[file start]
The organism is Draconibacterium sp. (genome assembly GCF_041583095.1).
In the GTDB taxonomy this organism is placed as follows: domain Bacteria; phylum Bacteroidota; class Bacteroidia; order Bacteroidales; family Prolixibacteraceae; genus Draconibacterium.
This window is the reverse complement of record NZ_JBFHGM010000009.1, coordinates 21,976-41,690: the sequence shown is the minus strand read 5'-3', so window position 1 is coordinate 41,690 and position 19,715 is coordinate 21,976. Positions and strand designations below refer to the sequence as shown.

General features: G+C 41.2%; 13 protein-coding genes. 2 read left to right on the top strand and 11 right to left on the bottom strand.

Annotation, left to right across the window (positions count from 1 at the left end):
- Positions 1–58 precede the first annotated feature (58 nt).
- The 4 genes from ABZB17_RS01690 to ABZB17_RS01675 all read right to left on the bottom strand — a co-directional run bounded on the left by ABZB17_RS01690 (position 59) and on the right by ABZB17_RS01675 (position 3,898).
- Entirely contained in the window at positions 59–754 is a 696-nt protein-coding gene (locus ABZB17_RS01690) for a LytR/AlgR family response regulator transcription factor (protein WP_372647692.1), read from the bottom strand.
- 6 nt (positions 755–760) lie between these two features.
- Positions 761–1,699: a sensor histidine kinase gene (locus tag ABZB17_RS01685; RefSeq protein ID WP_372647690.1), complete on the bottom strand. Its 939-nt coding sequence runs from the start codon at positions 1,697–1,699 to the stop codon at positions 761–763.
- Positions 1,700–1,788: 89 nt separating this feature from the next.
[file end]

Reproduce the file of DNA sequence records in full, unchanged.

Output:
The organism is Draconibacterium sp. (genome assembly GCF_041583095.1).
In the GTDB taxonomy this organism is placed as follows: domain Bacteria; phylum Bacteroidota; class Bacteroidia; order Bacteroidales; family Prolixibacteraceae; genus Draconibacterium.
This window is the reverse complement of record NZ_JBFHGM010000009.1, coordinates 21,976-41,690: the sequence shown is the minus strand read 5'-3', so window position 1 is coordinate 41,690 and position 19,715 is coordinate 21,976. Positions and strand designations below refer to the sequence as shown.

General features: G+C 41.2%; 13 protein-coding genes. 2 read left to right on the top strand and 11 right to left on the bottom strand.

Annotation, left to right across the window (positions count from 1 at the left end):
- Positions 1–58 precede the first annotated feature (58 nt).
- The 4 genes from ABZB17_RS01690 to ABZB17_RS01675 all read right to left on the bottom strand — a co-directional run bounded on the left by ABZB17_RS01690 (position 59) and on the right by ABZB17_RS01675 (position 3,898).
- Entirely contained in the window at positions 59–754 is a 696-nt protein-coding gene (locus ABZB17_RS01690) for a LytR/AlgR family response regulator transcription factor (protein WP_372647692.1), read from the bottom strand.
- 6 nt (positions 755–760) lie between these two features.
- Positions 761–1,699: a sensor histidine kinase gene (locus tag ABZB17_RS01685; RefSeq protein ID WP_372647690.1), complete on the bottom strand. Its 939-nt coding sequence runs from the start codon at positions 1,697–1,699 to the stop codon at positions 761–763.
- Positions 1,700–1,788: 89 nt separating this feature from the next.